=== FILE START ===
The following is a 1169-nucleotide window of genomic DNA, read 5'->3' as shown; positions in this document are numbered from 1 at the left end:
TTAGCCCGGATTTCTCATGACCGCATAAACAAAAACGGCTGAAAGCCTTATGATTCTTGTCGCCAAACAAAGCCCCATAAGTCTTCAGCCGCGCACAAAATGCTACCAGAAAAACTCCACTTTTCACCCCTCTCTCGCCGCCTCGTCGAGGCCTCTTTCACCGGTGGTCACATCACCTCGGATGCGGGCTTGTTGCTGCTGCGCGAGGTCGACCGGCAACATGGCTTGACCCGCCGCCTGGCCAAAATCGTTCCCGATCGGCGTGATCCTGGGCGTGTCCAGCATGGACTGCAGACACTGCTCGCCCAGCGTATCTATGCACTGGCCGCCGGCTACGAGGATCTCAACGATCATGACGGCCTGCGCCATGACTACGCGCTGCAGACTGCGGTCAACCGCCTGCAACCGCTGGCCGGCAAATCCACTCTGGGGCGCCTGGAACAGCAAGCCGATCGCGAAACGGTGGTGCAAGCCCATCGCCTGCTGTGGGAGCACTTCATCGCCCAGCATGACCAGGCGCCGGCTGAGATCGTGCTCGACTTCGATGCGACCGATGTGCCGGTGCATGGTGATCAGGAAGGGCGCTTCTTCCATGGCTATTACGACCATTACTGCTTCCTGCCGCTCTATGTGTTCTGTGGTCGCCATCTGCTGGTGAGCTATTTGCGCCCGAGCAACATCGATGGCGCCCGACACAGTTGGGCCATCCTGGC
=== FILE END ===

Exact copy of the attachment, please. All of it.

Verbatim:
The following is a 1169-nucleotide window of genomic DNA, read 5'->3' as shown; positions in this document are numbered from 1 at the left end:
TTAGCCCGGATTTCTCATGACCGCATAAACAAAAACGGCTGAAAGCCTTATGATTCTTGTCGCCAAACAAAGCCCCATAAGTCTTCAGCCGCGCACAAAATGCTACCAGAAAAACTCCACTTTTCACCCCTCTCTCGCCGCCTCGTCGAGGCCTCTTTCACCGGTGGTCACATCACCTCGGATGCGGGCTTGTTGCTGCTGCGCGAGGTCGACCGGCAACATGGCTTGACCCGCCGCCTGGCCAAAATCGTTCCCGATCGGCGTGATCCTGGGCGTGTCCAGCATGGACTGCAGACACTGCTCGCCCAGCGTATCTATGCACTGGCCGCCGGCTACGAGGATCTCAACGATCATGACGGCCTGCGCCATGACTACGCGCTGCAGACTGCGGTCAACCGCCTGCAACCGCTGGCCGGCAAATCCACTCTGGGGCGCCTGGAACAGCAAGCCGATCGCGAAACGGTGGTGCAAGCCCATCGCCTGCTGTGGGAGCACTTCATCGCCCAGCATGACCAGGCGCCGGCTGAGATCGTGCTCGACTTCGATGCGACCGATGTGCCGGTGCATGGTGATCAGGAAGGGCGCTTCTTCCATGGCTATTACGACCATTACTGCTTCCTGCCGCTCTATGTGTTCTGTGGTCGCCATCTGCTGGTGAGCTATTTGCGCCCGAGCAACATCGATGGCGCCCGACACAGTTGGGCCATCCTGGC